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Animated OLED touchscreen globe

Prior art acknowledged
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While there are several similar ideas in this category, there is nothing quite like this.

The new BorgCo animated globe is a must for any consumer who loves gadgets and has more money than sense (we anticipate gigantic sales in the USA and Japan).

When turned off, the Globe is a simple featureless black sphere, supported on a set of gimbals allowing it to be rotated through 360 degrees in every orientation and also spun on its primary axis.

It is much more interesting if you turn it on, however.

Once it has booted up, various displays can appear. On first use, it will request to connect to a local WiFi service; once this has been done, the device is controllable from any suitably equipped device* such as a phone handset, tablet, desktop computer, or neural implant.

When initialized, the globe then downloads an image file from the BorgCo servers. The sphere then appears as a terrestrial globe.

At the click of a mouse, the globe will display the same image, but with the terminator clearly shown, and the dark side will show clusters of pinpoints of light showing the location of larger conurbations, forest fires, volcanic eruptions, and a particularly bright spot indicating Boris Johnson’s arse**

The image will remain stable when the globe is tilted and rotated. The terminator will be correctly positioned according to the season of the year. As the moon phase changes, the dark side will be proportionately lighter or darker.

Using composited satellite imagery, real-time weather can be superimposed on the map.

Touching the surface of the globe brings up a menu. The image can be run forward or backward in time***, allowing (for example) the path of specific eclipses to be displayed.

For a small**** subscription, the user can download imaging from other celestial bodies such as the Moon, Mars, Jupiter, Saturn, and various minor moons and asteroids. For a slightly larger fee*****, planetary images from other star systems and time periods can be downloaded – for example, Nedrol, the planet that used to exist between Mars and Jupiter (before the Lesser Interplanetary War).

We can even supply imagery of your planet as it appeared during periods of extensive glaciation (which was a particularly easy thing to do since it’s mostly just white) or a similar image of how it will be after the next major asteroid impact******.

*Only real computing devices are supported – if you have an apple product, forget it.

**Visible even in the daytime.

***Covering +/- 10000 years from the current date.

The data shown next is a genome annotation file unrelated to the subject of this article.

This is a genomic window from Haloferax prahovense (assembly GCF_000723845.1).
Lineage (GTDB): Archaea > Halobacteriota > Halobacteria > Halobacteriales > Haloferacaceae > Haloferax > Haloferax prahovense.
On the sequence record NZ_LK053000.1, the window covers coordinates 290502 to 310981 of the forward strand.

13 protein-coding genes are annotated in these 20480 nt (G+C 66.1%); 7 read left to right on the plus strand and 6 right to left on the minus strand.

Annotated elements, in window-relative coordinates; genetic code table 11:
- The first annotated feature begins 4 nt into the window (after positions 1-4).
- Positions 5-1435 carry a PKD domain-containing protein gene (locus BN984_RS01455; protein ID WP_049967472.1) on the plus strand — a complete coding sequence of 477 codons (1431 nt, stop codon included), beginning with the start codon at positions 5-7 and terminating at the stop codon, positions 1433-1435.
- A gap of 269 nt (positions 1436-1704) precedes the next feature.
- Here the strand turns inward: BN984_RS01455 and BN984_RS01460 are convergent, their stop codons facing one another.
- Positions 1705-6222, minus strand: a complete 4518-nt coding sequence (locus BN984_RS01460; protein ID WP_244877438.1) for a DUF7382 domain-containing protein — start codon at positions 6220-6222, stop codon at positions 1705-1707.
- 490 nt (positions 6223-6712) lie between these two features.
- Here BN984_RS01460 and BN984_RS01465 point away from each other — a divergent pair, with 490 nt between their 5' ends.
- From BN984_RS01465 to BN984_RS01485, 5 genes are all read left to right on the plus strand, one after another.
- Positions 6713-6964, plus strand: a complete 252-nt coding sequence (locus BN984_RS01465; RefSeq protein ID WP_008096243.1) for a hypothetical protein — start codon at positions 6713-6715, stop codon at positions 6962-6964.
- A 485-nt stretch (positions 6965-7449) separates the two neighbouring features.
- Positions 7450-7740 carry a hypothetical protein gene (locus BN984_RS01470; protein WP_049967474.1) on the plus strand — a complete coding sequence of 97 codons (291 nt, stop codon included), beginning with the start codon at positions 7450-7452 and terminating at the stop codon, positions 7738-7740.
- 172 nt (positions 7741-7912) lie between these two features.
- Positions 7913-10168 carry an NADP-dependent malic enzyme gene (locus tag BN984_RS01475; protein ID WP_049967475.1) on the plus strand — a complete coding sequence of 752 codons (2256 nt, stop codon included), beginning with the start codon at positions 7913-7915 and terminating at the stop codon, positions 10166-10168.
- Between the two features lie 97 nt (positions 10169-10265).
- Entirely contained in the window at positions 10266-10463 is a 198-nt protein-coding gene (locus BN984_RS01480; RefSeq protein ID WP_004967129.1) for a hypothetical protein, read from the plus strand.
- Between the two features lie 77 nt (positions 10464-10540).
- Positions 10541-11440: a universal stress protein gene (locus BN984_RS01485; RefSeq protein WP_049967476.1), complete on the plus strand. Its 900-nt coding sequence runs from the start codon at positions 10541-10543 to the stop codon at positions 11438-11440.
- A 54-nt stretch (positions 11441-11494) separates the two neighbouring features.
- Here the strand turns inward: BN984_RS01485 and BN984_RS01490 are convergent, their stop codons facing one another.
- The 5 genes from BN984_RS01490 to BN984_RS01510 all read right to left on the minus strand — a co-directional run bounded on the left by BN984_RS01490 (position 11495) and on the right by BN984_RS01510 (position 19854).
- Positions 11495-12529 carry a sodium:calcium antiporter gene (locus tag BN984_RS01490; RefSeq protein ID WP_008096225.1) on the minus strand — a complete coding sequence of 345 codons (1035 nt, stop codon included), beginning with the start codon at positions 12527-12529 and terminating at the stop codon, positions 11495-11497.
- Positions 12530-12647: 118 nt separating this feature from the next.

****Renewable annually

***** POA

****** POA and a binding confidentiality agreement, but that does include a pre-booking option for our “I’m a human, get me out of here !” evacuation service. Numbers are limited so book early, before [MB] block-books any more seats.

8th of 7, May 18 2019

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       I should think it ought to float above a featureless black base by magnetic levitation or something.
pocmloc, May 18 2019
  

       That could be done; a slab with sides in the ratio 1:4:9 would be the traditional design.   

       Active gyroscopic stabilization might be necessary.
8th of 7, May 18 2019
  

       //a slab with sides in the ratio 1:4:9// Oh - it was a PLINTH! We did wonder why someone had left it in the garden. In the end we broke it up to make part of the south-east rockery. Of course when I say "we" I mean the under-gardener. To his credit, he did chip off the edges nicely so it didn't look artificial.
MaxwellBuchanan, May 18 2019
  

       //rotated through 360 degrees in every orientation and also spun on its primary axis.// redundancy. "every orientation" includes primary axis.
pocmloc, May 19 2019
  

       Yes, but the target market doesn't know that.
8th of 7, May 19 2019
  

       The answer is to zoom in, but then stand further away, shirley ?
8th of 7, May 20 2019
  

       //At the click of a mouse, the globe will display the same image, but with the terminator clearly shown// - Will the display differentiate between different models of terminator - e.g. the T-800 shown in "The Terminator" (1984) as opposed to the liquid-metal T-1000 depicted in "Terminator 2: Judgment Day" (1991)?
hippo, May 20 2019
  

       It certainly will; and if you download the Mars option, you can watch Arnie as he appears in Total Recall, too.
8th of 7, May 20 2019
  
      
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